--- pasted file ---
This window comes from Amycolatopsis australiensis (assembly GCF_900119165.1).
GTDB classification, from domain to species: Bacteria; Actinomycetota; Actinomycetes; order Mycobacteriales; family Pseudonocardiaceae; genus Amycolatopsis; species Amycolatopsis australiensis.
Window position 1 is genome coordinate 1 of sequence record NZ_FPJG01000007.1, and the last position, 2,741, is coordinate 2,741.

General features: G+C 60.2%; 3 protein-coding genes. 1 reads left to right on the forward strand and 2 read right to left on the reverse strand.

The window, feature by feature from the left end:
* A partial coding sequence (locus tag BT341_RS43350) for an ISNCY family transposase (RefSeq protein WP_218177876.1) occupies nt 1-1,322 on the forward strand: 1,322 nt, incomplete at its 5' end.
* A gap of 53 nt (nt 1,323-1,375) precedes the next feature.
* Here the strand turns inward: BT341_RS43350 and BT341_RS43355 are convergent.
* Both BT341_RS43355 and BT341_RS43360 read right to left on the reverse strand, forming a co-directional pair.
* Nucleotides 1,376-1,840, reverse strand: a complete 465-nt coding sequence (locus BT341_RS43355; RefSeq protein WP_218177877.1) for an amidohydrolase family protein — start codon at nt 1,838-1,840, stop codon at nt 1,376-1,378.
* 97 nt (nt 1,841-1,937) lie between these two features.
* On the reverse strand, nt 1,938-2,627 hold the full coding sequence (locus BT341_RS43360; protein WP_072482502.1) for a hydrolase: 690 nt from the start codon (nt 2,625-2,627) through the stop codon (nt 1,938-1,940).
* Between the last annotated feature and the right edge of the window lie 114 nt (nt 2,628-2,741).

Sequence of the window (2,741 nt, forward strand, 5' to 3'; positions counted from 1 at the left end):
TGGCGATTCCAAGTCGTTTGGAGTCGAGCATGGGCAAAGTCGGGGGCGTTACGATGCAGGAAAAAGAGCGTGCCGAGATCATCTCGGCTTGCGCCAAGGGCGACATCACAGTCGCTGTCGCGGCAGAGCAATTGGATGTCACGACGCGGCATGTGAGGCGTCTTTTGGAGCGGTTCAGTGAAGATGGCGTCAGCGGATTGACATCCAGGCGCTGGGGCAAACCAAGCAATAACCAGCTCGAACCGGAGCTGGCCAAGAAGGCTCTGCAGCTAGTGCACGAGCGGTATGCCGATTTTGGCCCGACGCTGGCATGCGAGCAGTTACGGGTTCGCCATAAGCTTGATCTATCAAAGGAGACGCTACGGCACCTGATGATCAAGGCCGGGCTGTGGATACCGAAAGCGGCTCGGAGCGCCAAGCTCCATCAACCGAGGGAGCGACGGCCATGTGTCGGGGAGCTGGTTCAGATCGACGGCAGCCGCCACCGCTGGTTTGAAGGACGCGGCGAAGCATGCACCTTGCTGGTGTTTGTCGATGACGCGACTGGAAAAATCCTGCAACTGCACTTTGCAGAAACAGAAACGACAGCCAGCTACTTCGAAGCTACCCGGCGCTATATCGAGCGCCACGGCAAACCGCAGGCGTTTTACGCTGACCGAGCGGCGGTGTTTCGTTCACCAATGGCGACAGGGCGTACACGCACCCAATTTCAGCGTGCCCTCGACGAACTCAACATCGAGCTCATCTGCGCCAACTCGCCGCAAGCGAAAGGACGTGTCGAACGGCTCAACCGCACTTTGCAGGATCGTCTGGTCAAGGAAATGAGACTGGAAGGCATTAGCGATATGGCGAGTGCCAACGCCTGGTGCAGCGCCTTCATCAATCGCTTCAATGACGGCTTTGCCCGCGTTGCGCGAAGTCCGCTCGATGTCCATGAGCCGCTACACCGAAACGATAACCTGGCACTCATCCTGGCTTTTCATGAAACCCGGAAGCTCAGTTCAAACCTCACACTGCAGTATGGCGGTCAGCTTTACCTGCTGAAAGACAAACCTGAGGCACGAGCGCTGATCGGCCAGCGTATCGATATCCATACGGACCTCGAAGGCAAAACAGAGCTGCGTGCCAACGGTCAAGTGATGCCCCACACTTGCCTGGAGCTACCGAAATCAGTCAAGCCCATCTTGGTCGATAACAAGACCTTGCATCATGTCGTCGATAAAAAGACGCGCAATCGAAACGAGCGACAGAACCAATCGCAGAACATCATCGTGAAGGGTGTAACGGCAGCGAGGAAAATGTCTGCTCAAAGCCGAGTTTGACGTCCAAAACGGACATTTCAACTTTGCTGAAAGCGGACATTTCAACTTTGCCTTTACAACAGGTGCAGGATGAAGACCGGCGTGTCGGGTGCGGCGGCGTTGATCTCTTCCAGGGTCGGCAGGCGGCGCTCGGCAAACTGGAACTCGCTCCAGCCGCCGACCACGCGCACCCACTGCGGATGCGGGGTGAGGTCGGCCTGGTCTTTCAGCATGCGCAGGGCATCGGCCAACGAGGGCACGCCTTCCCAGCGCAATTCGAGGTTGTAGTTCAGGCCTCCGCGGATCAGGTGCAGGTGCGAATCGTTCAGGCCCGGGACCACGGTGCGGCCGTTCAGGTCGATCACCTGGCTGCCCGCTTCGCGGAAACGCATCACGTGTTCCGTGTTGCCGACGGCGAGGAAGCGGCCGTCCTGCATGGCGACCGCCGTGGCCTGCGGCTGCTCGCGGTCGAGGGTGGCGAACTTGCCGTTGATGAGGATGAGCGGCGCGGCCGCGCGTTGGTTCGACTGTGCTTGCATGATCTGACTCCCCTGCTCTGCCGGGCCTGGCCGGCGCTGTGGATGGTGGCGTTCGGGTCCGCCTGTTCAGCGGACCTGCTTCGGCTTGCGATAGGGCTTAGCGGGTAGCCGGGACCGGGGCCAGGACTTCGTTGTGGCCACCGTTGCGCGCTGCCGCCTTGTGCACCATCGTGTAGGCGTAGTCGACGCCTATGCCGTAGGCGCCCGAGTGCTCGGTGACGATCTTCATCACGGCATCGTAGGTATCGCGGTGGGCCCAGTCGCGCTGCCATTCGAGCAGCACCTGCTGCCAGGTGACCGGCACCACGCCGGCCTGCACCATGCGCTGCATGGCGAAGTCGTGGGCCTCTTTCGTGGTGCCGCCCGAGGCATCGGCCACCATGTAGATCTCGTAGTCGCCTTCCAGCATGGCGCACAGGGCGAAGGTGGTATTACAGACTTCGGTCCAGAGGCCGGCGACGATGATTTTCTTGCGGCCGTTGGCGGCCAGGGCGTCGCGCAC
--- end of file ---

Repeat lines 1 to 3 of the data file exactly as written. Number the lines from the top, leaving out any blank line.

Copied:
This window comes from Amycolatopsis australiensis (assembly GCF_900119165.1).
GTDB classification, from domain to species: Bacteria; Actinomycetota; Actinomycetes; order Mycobacteriales; family Pseudonocardiaceae; genus Amycolatopsis; species Amycolatopsis australiensis.
Window position 1 is genome coordinate 1 of sequence record NZ_FPJG01000007.1, and the last position, 2,741, is coordinate 2,741.